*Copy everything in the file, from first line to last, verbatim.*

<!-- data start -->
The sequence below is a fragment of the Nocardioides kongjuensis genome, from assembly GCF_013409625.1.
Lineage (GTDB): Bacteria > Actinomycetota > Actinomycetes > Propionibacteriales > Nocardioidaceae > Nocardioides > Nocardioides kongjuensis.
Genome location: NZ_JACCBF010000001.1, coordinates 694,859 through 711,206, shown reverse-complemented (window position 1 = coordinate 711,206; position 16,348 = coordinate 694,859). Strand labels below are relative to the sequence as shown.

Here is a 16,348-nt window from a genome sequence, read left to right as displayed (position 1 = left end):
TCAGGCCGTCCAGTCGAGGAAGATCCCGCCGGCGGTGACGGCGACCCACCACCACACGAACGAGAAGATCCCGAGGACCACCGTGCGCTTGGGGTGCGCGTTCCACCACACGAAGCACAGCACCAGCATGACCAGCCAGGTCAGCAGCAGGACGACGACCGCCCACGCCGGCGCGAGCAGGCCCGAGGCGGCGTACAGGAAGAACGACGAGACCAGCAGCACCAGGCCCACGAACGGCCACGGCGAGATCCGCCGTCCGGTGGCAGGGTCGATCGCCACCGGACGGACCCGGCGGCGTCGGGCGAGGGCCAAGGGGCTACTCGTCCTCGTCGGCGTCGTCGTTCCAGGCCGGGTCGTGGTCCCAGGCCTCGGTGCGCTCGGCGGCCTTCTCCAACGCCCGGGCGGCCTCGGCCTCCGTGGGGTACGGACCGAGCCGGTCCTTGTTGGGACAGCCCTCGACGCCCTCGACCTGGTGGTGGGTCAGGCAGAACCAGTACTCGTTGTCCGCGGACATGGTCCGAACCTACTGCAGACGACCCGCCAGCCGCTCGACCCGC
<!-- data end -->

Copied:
The sequence below is a fragment of the Nocardioides kongjuensis genome, from assembly GCF_013409625.1.
Lineage (GTDB): Bacteria > Actinomycetota > Actinomycetes > Propionibacteriales > Nocardioidaceae > Nocardioides > Nocardioides kongjuensis.
Genome location: NZ_JACCBF010000001.1, coordinates 694,859 through 711,206, shown reverse-complemented (window position 1 = coordinate 711,206; position 16,348 = coordinate 694,859). Strand labels below are relative to the sequence as shown.

Here is a 16,348-nt window from a genome sequence, read left to right as displayed (position 1 = left end):
TCAGGCCGTCCAGTCGAGGAAGATCCCGCCGGCGGTGACGGCGACCCACCACCACACGAACGAGAAGATCCCGAGGACCACCGTGCGCTTGGGGTGCGCGTTCCACCACACGAAGCACAGCACCAGCATGACCAGCCAGGTCAGCAGCAGGACGACGACCGCCCACGCCGGCGCGAGCAGGCCCGAGGCGGCGTACAGGAAGAACGACGAGACCAGCAGCACCAGGCCCACGAACGGCCACGGCGAGATCCGCCGTCCGGTGGCAGGGTCGATCGCCACCGGACGGACCCGGCGGCGTCGGGCGAGGGCCAAGGGGCTACTCGTCCTCGTCGGCGTCGTCGTTCCAGGCCGGGTCGTGGTCCCAGGCCTCGGTGCGCTCGGCGGCCTTCTCCAACGCCCGGGCGGCCTCGGCCTCCGTGGGGTACGGACCGAGCCGGTCCTTGTTGGGACAGCCCTCGACGCCCTCGACCTGGTGGTGGGTCAGGCAGAACCAGTACTCGTTGTCCGCGGACATGGTCCGAACCTACTGCAGACGACCCGCCAGCCGCTCGACCCGC